You will need to follow some steps in regards to the timings of the cron job. You can select your desired cron job interval from the appropriate menus, or you can enter your values:

  • Common settings — here, you can select one of the most commonly used intervals. If you choose one option from the drop-down, the system will configure the settings in the Minute, Hour, Day, Month, and Weekday boxes for you:
  • Minute — indicates the number of minutes between each cron job or the minute of the hour that you have set for the cron job;
  • Hour — indicates the number of hours between jobs, or the hour on the days that you have set for your cron jobs;
  • Day — indicates the number of days between cron jobs, or the day of a month, on which you have cron jobs set;
  • Month — indicates the number of months between jobs or the month of the year when you want to run the cron job;
  • Weekday — sets the weekly schedule when you wish to run the cron job.

In the Command text box, you can enter your desired command that you want to run via the cron job.

Note:
You have to specify settings for the Minute, Hour, Day, Month, Weekday, and Command text boxes. Be cautious whenever using the ‘rm’ command in a cron job. If you don’t declare the proper options, you could delete your home directory data (you definitely don’t want that).

The “Job” Part

The final field in Add New Cron Job is Command. It’s the field where you enter the path to the file that contains the server command which you want to run at the specified times.

After entering the path, click the button Add New Cron Job.

If you wish to execute a PHP script, the command would have to consist of two parts:

  • The path to PHP for your account. As we are utilizing CloudLinux for shared servers and it’s not by default installed on VPS/DS packages, there are two different PHP paths that our clients should utilize:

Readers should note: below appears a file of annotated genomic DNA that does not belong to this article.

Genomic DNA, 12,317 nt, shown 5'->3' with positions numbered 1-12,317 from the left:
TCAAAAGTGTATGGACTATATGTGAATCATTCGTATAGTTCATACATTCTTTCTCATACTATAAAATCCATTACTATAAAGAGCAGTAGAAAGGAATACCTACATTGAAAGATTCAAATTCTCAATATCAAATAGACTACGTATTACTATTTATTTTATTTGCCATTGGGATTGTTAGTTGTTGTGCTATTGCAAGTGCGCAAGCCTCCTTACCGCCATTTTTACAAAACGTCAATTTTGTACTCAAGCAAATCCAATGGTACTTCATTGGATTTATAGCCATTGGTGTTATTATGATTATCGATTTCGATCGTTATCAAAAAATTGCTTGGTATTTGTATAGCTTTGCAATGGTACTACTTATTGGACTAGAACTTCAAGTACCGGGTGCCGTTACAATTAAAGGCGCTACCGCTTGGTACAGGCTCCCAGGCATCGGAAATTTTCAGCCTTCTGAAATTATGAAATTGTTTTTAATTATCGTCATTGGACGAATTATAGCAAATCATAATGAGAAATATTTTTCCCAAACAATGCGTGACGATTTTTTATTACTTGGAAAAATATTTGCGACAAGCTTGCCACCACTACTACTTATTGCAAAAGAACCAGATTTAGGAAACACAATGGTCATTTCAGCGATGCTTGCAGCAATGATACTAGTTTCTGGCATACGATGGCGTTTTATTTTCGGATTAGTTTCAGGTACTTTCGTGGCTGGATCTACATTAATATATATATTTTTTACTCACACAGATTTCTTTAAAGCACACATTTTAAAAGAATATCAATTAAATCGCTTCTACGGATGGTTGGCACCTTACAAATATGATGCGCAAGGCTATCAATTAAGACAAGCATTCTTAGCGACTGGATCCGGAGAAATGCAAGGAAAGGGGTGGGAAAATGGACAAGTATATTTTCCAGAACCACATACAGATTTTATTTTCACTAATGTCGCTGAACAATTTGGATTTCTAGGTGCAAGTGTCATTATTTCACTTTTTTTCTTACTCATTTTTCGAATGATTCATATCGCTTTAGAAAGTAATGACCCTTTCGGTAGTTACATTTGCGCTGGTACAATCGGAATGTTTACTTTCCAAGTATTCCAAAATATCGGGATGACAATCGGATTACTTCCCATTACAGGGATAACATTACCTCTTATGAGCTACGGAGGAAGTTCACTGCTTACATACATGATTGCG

/usr/local/bin/ea-php# - EasyApache (VPS/Dedicated CPU Servers without CloudLinux).

/opt/alt/php#/usr/bin/php - CloudLinux.

Note:
The # will have to be replaced with the appropriate PHP version. For PHP 7.3 it is ea-php73/php73, for PHP 7.0 — it is ea-php70/php70, etc.

  • The path to the file you are executing.

When you are successful in setting up your cron job, you will see the following message: ‘cPanel successfully added the cron job.’

Edit or Delete a Cron Job

Sometimes you might need to edit or delete one or more of your cron jobs. In such cases, you need to:

  • Scroll down to the Current Cron Jobs section;
  • Click the Edit or Delete link. Edit will bring up the cron job settings;

Edit Cron Jobs in cPanel

  • Make all necessary changes and then click the Edit Line button:

Edit Line for Cron Jobs

  • Delete opens a delete dialog. Click the Delete button:

Delete Cron Job in cPanel

That’s the Whole Procedure

You might have been surprised, but as you can see, setting up cron jobs via cPanel is quite a straightforward process. If you find that cron jobs are useful to you, you should start thinking about other uses for them.

However, in case anything goes wrong after setting a cron job, and you don’t know what to do—contact our 24/7 technical support team. Open a support ticket, and you can be sure that our experts will assist you as soon as possible.

We hope you find this article useful. Discover more about FastCloud - the top-rated Hosting Solutions for personal and small business websites in four consecutive years by the HostAdvice Community!